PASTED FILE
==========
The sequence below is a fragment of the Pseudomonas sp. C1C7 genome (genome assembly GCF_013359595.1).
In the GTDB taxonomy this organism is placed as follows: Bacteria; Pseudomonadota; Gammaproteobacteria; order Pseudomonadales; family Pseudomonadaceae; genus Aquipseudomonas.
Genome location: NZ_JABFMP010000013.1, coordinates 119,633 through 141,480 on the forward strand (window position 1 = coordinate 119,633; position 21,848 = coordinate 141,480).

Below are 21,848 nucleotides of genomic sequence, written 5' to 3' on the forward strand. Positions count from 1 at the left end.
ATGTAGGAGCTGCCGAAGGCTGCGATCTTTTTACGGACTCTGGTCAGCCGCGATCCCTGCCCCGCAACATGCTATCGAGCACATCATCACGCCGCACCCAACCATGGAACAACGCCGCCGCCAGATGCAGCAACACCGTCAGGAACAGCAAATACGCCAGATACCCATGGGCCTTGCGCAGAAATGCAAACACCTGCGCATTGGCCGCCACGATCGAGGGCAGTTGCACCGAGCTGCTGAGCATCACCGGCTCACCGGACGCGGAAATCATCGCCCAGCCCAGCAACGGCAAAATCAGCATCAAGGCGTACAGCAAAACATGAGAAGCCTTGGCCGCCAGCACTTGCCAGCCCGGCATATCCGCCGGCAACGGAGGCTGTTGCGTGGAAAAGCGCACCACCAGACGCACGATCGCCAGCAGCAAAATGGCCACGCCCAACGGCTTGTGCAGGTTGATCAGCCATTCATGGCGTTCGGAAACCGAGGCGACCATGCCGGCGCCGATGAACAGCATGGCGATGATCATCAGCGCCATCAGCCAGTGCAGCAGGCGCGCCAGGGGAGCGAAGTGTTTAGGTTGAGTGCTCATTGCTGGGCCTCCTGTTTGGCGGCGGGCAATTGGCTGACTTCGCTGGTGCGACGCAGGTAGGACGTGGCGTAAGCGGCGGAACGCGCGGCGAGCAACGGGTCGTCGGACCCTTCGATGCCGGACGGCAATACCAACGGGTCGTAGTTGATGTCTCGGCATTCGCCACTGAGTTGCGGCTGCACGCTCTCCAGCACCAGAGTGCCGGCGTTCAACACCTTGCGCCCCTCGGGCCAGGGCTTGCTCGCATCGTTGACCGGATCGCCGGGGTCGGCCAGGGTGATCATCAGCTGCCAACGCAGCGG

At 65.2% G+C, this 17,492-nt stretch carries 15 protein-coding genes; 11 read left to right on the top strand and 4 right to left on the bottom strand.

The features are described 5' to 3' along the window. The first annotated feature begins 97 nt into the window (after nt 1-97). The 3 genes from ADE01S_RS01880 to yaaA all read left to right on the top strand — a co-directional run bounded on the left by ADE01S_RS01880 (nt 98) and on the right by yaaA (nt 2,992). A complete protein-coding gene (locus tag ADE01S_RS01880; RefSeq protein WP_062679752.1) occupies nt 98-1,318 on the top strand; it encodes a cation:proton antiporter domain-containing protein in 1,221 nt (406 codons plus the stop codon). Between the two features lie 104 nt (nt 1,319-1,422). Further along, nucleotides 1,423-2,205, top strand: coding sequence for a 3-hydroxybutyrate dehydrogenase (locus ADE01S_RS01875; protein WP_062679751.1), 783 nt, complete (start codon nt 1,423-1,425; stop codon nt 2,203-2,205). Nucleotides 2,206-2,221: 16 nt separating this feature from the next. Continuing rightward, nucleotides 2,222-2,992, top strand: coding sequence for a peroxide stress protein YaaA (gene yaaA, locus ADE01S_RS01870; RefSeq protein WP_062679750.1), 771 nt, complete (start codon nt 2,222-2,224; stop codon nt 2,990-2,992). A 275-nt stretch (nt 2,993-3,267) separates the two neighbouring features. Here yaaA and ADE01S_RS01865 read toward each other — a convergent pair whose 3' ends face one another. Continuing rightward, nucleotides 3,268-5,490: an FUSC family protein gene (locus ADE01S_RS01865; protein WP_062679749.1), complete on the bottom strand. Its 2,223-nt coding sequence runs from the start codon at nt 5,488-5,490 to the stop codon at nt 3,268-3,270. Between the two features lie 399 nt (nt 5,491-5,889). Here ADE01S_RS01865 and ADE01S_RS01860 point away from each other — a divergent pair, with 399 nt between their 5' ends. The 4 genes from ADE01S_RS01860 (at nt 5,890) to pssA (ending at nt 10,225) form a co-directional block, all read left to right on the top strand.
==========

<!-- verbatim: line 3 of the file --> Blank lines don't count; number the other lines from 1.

Genome location: NZ_JABFMP010000013.1, coordinates 119,633 through 141,480 on the forward strand (window position 1 = coordinate 119,633; position 21,848 = coordinate 141,480).